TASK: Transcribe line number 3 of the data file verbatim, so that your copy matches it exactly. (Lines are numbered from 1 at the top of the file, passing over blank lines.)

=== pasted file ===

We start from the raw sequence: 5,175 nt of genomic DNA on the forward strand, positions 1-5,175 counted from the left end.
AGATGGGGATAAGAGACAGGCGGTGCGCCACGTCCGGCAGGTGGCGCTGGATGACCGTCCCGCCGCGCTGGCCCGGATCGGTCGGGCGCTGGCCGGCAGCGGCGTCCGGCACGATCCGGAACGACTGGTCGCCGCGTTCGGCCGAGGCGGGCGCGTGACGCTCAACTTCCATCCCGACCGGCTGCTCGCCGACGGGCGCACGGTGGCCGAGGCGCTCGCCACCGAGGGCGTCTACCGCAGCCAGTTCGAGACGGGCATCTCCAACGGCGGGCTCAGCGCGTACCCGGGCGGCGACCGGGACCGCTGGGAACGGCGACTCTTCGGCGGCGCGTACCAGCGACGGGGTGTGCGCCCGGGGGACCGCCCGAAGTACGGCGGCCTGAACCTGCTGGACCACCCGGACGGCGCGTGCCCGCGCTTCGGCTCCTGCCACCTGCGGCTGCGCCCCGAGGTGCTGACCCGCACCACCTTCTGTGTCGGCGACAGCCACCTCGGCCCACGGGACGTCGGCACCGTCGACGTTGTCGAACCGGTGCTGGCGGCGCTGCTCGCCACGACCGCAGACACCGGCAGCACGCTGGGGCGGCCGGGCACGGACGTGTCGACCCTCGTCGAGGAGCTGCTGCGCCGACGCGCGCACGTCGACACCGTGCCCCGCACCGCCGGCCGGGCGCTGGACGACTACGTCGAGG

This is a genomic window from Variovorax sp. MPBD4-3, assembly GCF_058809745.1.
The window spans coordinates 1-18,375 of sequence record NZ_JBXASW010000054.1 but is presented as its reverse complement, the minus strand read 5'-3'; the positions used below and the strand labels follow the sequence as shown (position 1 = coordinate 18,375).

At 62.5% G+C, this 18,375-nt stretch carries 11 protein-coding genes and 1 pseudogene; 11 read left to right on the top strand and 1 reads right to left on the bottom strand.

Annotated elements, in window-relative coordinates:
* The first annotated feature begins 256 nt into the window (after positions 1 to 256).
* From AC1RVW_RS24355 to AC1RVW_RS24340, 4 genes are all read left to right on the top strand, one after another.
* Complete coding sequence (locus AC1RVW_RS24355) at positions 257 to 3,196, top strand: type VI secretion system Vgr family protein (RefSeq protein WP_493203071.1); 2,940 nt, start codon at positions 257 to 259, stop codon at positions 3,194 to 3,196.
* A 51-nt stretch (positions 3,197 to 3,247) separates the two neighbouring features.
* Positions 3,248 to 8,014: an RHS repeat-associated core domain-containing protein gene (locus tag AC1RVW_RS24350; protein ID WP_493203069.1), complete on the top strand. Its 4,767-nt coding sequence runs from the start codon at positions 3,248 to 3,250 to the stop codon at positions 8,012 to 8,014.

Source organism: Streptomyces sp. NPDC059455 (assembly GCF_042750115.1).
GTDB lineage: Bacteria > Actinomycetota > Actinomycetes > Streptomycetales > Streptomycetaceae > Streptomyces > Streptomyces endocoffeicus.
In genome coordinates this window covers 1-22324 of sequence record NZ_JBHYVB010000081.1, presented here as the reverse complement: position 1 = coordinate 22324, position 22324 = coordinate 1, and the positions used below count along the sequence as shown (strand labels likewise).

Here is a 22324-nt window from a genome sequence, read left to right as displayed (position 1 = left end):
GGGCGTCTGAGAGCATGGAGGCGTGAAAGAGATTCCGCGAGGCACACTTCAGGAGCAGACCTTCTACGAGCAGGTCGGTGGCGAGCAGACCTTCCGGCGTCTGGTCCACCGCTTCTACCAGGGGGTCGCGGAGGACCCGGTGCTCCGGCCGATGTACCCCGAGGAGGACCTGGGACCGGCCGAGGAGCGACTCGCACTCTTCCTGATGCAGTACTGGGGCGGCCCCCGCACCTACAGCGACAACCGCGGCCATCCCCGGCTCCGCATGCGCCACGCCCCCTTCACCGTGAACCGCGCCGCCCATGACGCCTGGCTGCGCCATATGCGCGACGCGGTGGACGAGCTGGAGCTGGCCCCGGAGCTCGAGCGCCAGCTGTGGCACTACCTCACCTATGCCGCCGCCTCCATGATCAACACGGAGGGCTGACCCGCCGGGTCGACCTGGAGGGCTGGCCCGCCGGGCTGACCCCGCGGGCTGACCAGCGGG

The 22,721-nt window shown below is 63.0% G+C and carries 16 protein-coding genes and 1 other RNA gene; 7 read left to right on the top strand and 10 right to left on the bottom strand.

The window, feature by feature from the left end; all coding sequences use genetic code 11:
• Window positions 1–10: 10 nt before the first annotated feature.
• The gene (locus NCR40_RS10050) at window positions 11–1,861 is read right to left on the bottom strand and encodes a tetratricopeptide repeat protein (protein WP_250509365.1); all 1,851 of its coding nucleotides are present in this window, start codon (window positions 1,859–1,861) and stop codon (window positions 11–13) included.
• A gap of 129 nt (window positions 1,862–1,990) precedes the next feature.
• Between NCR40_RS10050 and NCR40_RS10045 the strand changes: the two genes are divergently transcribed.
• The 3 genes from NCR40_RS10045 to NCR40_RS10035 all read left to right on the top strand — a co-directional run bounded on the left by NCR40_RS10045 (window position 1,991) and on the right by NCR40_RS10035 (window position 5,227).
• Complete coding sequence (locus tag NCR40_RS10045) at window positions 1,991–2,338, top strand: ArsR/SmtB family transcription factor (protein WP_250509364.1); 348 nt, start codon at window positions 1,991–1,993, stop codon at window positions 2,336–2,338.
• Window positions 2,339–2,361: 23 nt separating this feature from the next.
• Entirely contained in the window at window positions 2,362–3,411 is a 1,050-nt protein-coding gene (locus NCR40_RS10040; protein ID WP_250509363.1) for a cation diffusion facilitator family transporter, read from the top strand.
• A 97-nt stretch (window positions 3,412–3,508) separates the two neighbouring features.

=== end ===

This is a genomic window from Variovorax sp. MPBD4-3, assembly GCF_058809745.1.